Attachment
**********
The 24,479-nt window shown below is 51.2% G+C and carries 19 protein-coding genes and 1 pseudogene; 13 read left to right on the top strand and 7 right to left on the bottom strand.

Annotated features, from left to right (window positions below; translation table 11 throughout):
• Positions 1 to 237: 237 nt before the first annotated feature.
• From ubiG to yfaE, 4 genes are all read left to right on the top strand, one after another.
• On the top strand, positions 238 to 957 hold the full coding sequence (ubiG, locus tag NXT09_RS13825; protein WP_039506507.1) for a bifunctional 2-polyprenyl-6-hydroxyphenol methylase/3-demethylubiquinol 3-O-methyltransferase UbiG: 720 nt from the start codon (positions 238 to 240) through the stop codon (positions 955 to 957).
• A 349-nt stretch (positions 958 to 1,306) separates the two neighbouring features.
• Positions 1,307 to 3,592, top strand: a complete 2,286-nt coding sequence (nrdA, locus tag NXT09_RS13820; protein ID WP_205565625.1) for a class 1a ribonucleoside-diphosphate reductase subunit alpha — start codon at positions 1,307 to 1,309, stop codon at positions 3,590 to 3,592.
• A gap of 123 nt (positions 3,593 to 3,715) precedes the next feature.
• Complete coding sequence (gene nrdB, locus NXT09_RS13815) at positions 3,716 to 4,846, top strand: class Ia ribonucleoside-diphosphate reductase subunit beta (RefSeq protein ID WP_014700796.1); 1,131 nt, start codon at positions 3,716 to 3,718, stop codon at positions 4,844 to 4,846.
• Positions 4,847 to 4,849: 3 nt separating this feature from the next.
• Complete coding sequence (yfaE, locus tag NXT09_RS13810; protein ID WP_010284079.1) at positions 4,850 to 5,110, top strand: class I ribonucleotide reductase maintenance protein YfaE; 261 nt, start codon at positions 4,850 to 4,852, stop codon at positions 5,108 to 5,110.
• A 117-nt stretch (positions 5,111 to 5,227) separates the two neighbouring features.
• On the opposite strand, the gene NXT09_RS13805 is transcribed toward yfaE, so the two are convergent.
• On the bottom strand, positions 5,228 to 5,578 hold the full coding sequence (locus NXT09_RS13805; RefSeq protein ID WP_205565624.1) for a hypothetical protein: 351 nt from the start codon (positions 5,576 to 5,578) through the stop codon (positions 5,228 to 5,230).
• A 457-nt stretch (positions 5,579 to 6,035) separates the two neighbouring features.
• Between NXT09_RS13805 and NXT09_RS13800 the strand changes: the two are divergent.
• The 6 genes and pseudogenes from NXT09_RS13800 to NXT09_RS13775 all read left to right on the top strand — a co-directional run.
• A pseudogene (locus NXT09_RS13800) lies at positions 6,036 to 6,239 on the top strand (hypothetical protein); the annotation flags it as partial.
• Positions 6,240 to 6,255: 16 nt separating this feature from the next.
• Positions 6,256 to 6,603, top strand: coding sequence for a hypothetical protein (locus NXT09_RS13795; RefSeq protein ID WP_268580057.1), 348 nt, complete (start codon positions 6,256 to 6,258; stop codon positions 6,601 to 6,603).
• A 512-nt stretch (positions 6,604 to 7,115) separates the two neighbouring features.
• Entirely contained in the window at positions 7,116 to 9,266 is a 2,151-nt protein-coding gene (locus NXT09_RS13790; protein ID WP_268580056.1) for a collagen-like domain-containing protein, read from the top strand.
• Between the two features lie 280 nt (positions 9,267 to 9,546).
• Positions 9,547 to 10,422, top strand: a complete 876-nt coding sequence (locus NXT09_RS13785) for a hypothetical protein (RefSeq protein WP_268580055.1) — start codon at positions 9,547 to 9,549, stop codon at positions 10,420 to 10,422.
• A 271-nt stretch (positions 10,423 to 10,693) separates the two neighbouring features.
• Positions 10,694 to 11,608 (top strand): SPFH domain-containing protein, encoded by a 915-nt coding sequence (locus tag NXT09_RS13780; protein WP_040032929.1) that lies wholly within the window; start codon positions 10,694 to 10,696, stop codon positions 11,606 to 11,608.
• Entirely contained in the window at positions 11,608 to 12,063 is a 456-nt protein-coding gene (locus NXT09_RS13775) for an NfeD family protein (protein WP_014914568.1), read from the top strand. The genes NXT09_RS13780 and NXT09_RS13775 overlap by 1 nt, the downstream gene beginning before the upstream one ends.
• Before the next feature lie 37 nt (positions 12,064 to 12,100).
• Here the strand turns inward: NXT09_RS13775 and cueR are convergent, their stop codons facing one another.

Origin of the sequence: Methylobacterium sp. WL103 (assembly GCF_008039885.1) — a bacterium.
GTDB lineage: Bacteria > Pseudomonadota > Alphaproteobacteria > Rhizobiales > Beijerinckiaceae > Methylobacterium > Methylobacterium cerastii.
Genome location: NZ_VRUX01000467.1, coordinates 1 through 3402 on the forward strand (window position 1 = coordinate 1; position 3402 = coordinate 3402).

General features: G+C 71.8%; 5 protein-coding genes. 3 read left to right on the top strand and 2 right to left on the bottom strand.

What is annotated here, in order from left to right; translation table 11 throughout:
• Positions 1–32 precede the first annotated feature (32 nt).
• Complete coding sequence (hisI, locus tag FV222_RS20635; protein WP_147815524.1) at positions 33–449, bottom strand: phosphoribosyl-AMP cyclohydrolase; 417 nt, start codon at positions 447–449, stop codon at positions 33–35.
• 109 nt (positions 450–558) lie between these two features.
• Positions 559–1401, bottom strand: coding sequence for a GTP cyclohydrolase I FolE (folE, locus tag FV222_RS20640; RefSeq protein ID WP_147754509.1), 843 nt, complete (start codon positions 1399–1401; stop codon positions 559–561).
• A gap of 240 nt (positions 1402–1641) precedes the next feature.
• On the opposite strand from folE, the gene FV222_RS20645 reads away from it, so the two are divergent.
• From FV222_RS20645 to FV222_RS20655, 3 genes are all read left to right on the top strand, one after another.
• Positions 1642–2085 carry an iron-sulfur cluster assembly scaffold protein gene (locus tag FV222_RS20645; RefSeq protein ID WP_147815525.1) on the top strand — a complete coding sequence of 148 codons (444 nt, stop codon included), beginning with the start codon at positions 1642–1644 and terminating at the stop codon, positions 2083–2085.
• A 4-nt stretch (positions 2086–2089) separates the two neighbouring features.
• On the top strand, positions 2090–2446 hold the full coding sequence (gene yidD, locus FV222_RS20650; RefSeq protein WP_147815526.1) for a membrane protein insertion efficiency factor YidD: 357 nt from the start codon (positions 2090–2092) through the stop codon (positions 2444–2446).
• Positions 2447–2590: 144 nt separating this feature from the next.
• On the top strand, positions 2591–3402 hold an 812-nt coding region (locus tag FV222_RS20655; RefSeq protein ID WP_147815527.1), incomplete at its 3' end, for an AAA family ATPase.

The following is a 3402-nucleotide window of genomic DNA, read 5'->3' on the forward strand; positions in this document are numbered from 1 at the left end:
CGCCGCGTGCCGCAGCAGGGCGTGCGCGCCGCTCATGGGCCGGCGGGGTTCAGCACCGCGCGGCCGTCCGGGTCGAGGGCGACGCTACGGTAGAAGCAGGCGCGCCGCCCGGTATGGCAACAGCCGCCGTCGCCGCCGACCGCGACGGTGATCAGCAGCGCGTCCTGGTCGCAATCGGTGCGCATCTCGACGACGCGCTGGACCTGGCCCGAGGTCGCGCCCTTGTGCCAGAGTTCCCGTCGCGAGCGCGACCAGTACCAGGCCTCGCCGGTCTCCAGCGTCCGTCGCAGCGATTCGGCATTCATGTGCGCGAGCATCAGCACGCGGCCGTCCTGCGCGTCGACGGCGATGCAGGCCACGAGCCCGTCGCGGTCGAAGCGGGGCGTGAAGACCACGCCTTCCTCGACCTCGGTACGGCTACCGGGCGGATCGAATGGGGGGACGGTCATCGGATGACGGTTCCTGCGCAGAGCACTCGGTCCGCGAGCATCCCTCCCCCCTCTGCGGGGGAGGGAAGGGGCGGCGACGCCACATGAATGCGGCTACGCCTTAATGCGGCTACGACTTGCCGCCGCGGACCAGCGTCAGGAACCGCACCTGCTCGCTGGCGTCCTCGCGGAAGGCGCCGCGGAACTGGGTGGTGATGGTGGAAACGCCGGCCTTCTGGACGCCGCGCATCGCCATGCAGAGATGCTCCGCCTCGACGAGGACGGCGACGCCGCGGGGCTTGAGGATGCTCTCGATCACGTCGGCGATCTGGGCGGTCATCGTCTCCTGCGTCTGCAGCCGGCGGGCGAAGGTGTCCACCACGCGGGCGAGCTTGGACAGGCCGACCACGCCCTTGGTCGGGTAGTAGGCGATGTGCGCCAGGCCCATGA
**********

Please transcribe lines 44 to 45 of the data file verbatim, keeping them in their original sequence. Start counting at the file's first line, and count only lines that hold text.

• On the top strand, positions 2090–2446 hold the full coding sequence (gene yidD, locus FV222_RS20650; RefSeq protein WP_147815526.1) for a membrane protein insertion efficiency factor YidD: 357 nt from the start codon (positions 2090–2092) through the stop codon (positions 2444–2446).
• Positions 2447–2590: 144 nt separating this feature from the next.